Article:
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  • #11
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How do you figure? Where did you come up with this misinformation?
Yeah you are right I'm wrong , for the case of the appliance to become live there would have to be both a bad earth and Neutral and it wouldn't blow any fuse.
 
  • #12
Evo
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Stop me if I am wrong here. But in English the term is GROUND not Earth. I remember years ago my Toyota car manual said to EARTH one end of a connection. They meant GROUND one end.

I think we should be correcting these errors if they are born originally from translation errors.

I look at this

Quote:
Originally Posted by subtech View Post
I've no comments just yet, but earth, ground, and common are about the three most misunderstood words in all of the electrical world.
This discussion should be an eye opener.
I feel the same. That's the main reason why I opened this topic.
http://forum.allaboutcircuits.com/showthread.php?t=6050

and http://wiki.answers.com/Q/What_is_the_difference_between_earth_and_ground

http://ecmweb.com/nec/grounding-bonding-definitions

My dad was an ee, and he never taught me to use earth instead of ground. (he's been dead for over thirty years, so I can't ask him) Is this just an acceptance of the misuse of the translation, or is this something that just wasn't in common use 45 years ago, that has a different meaning now, (earth doesn't mean ground)?

I find it confusing. Please help me out here. Is it correctly grounding, or is earthing something different from grounding now? And if it is different, what is the difference?

I'm beginning to think this stems first from bad translation then becomes literal... Any old folk out there that know what I am saying? I know my dad's old books never said earth, I read them all, he made me do all of the exercises.

Thanks!

well, lost all of what i just posted thasnks to chrome crashing again.

Anyway.

Difference in Terminology:
In USA term Grounding is used but in UK term Earthing is used.
So it is the result of an old translation error.

http://electricalnotes.wordpress.com/2012/09/07/difference-between-bonding-grounding-and-earthing/
 
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  • #13
Baluncore
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Evo said:
But in English the term is GROUND not Earth. I remember years ago my Toyota car manual said to EARTH one end of a connection. They meant GROUND one end.
What Toyota really meant was “connect it to the chassis”.

I have always interpreted the meaning of Ground and Earth as being synonyms.
My guess is that the terms arose about 100 years ago when radio (or wireless) used long wavelengths (or Low Band). At those wavelengths a dipole was not possible, so the local Earth (or ground) had to be used with the aerial (or antenna).
 
  • #15
russ_watters
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Stop me if I am wrong here. But in English the term is GROUND not Earth. I remember years ago my Toyota car manual said to EARTH one end of a connection. They meant GROUND one end.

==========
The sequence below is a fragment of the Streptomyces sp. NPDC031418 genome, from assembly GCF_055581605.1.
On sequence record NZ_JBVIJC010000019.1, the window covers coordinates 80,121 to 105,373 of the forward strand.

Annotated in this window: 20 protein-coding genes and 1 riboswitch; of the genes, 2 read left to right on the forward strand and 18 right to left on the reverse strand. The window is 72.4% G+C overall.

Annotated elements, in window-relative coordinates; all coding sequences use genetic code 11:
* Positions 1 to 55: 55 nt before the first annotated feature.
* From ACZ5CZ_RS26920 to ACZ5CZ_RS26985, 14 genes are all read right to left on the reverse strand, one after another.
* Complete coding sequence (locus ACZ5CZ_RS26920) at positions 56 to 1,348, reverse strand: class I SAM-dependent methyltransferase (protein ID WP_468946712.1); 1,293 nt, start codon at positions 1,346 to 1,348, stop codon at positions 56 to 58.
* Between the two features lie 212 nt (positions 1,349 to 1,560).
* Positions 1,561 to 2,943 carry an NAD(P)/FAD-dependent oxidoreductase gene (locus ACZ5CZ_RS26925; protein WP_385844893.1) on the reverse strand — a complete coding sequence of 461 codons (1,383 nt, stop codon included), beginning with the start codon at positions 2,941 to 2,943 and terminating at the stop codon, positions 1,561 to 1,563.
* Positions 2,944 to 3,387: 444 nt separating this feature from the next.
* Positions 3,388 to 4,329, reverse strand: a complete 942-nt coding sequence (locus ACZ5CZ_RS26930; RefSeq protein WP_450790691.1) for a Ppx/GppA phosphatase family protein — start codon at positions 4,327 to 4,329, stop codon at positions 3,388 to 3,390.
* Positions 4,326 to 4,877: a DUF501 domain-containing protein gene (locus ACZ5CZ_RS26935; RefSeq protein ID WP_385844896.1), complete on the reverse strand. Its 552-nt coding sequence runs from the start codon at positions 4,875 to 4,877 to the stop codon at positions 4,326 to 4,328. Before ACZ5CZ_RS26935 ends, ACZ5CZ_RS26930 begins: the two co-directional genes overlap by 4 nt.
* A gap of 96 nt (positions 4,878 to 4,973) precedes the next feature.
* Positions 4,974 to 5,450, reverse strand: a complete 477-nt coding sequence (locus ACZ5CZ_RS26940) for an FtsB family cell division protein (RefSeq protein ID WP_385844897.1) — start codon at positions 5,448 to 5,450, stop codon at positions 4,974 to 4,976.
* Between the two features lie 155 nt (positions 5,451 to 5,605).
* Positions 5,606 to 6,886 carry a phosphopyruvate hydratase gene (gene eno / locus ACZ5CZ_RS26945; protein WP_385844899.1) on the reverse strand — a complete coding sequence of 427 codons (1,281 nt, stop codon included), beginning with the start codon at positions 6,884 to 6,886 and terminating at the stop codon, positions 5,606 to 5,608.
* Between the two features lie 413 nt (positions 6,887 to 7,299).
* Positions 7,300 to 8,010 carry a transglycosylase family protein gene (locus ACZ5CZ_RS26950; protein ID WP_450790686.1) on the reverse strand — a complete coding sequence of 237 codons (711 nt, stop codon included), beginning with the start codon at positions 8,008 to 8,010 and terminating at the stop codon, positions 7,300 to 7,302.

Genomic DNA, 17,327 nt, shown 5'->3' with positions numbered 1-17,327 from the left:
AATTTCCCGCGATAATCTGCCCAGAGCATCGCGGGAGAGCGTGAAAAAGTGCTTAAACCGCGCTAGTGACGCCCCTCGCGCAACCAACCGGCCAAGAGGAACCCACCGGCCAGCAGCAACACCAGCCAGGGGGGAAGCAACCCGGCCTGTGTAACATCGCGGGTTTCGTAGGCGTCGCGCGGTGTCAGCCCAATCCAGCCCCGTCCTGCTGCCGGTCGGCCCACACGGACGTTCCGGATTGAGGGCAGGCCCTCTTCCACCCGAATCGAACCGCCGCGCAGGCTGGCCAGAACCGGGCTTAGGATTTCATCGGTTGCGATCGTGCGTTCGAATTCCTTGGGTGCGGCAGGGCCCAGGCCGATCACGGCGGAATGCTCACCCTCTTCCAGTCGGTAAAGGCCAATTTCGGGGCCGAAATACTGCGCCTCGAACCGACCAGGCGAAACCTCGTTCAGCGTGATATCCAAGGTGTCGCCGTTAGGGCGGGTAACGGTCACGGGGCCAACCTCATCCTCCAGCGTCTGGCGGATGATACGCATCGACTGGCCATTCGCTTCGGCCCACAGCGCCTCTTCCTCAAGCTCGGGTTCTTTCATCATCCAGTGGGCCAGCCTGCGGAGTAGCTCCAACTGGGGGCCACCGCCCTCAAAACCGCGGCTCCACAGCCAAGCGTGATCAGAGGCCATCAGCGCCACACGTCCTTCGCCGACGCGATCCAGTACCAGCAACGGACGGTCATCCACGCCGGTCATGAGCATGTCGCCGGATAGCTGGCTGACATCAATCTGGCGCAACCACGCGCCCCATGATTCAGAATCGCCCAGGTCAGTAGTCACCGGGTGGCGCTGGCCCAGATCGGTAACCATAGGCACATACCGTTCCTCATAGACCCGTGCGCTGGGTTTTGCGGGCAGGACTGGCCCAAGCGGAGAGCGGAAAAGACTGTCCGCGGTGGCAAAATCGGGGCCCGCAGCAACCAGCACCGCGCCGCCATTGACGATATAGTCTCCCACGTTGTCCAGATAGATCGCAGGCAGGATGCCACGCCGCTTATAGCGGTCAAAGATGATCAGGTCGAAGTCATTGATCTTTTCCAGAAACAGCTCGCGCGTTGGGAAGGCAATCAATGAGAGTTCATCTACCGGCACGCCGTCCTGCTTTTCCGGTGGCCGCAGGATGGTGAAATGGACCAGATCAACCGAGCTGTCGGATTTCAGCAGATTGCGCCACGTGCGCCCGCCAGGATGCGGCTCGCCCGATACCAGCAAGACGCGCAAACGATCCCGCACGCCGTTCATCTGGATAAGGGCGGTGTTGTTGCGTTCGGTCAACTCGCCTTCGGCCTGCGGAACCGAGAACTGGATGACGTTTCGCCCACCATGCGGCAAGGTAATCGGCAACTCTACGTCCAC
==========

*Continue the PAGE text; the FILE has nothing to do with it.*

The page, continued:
Yes, but I believe in Britishese, the term is "earth".
 
  • #16
Evo
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What Toyota really meant was “connect it to the chassis”.
Yes, that was the case.


Ground is ground. It's a question of "what" ground. Here are the symbols:
Thanks!

Yes, but I believe in Britishese, the term is "earth".
Yes, and they call cookies "biscuits" and french fries are "chips".

Thanks all of you, I was wondering if terminology had changed or if it was just that 40 years ago I was only exposed to American books and with the internet, terminology became mixed, it seems the latter is responsible for a lot of the mixed terminology I see now. This is what happens when you stop learning and then pick up after 40 years.
 
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  • #17
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Naspook said, "If the connection is made at the distant device a GFCI device will trip due the unsafe condition if you are lucky."
As others explained, that could happen if part of the return current went through ground rather than neutral.

But the opposite is scarier: If an unlucky person touched a life wire at the remote site, current would flow through them to ground (or earth if you like). But as ground and neutral are connected there, the harmful current may return through the extra earth-neutral connection and through the neutral wire. After all, a solid copper neutral wire likely offers a path of less resistance than traveling through the soil. And the remote grounding rod might have a better connection. That means that the GFCI will detect matching opposite currents on life vs. neutral, and fail to trip.

Does this scenario make sense? If yes, then I'd be safer disconnecting the remote neutral-ground short.
 
  • #18
rbelli1
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If someone disconnects the ground while working on the wiring they could end up getting a voltage fed from your incorrectly wired outlet. Generally the green wire is always at 0V potential. Making it easier for that to be untrue is always a bad thing.

BoB
 
  • #19
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Thanks rbelli1. I'd hope that the person working on the wiring would know what they're doing, and turn off power anyway. With the GFCI I'm primarily aiming to protect the normal user from damaged or worn appliances, maybe held in wet hands. BTW, there's no ground wire at the remote barn -- it's all old 2 conductor wiring & 2 prong outlets.